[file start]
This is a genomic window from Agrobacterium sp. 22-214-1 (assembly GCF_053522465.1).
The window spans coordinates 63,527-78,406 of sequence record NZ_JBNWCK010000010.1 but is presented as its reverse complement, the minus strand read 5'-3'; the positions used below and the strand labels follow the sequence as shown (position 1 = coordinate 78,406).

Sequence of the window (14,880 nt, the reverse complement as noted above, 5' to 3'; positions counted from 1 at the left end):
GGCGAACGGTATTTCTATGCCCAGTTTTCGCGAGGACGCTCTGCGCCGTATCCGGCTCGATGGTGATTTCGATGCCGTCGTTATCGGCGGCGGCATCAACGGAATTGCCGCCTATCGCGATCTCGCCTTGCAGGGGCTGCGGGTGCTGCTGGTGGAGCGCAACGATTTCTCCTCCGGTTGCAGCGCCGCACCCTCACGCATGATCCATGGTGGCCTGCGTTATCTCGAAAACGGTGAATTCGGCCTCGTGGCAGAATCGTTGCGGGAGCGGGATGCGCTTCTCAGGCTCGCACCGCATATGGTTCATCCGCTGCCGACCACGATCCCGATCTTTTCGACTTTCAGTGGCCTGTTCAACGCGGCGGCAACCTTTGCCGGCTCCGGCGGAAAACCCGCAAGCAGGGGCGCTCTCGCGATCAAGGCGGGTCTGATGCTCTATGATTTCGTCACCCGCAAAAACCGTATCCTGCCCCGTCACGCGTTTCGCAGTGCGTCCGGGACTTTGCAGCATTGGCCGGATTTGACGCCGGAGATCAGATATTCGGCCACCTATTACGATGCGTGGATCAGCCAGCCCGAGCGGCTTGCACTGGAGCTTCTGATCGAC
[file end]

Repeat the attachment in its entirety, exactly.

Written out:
This is a genomic window from Agrobacterium sp. 22-214-1 (assembly GCF_053522465.1).
The window spans coordinates 63,527-78,406 of sequence record NZ_JBNWCK010000010.1 but is presented as its reverse complement, the minus strand read 5'-3'; the positions used below and the strand labels follow the sequence as shown (position 1 = coordinate 78,406).

Sequence of the window (14,880 nt, the reverse complement as noted above, 5' to 3'; positions counted from 1 at the left end):
GGCGAACGGTATTTCTATGCCCAGTTTTCGCGAGGACGCTCTGCGCCGTATCCGGCTCGATGGTGATTTCGATGCCGTCGTTATCGGCGGCGGCATCAACGGAATTGCCGCCTATCGCGATCTCGCCTTGCAGGGGCTGCGGGTGCTGCTGGTGGAGCGCAACGATTTCTCCTCCGGTTGCAGCGCCGCACCCTCACGCATGATCCATGGTGGCCTGCGTTATCTCGAAAACGGTGAATTCGGCCTCGTGGCAGAATCGTTGCGGGAGCGGGATGCGCTTCTCAGGCTCGCACCGCATATGGTTCATCCGCTGCCGACCACGATCCCGATCTTTTCGACTTTCAGTGGCCTGTTCAACGCGGCGGCAACCTTTGCCGGCTCCGGCGGAAAACCCGCAAGCAGGGGCGCTCTCGCGATCAAGGCGGGTCTGATGCTCTATGATTTCGTCACCCGCAAAAACCGTATCCTGCCCCGTCACGCGTTTCGCAGTGCGTCCGGGACTTTGCAGCATTGGCCGGATTTGACGCCGGAGATCAGATATTCGGCCACCTATTACGATGCGTGGATCAGCCAGCCCGAGCGGCTTGCACTGGAGCTTCTGATCGAC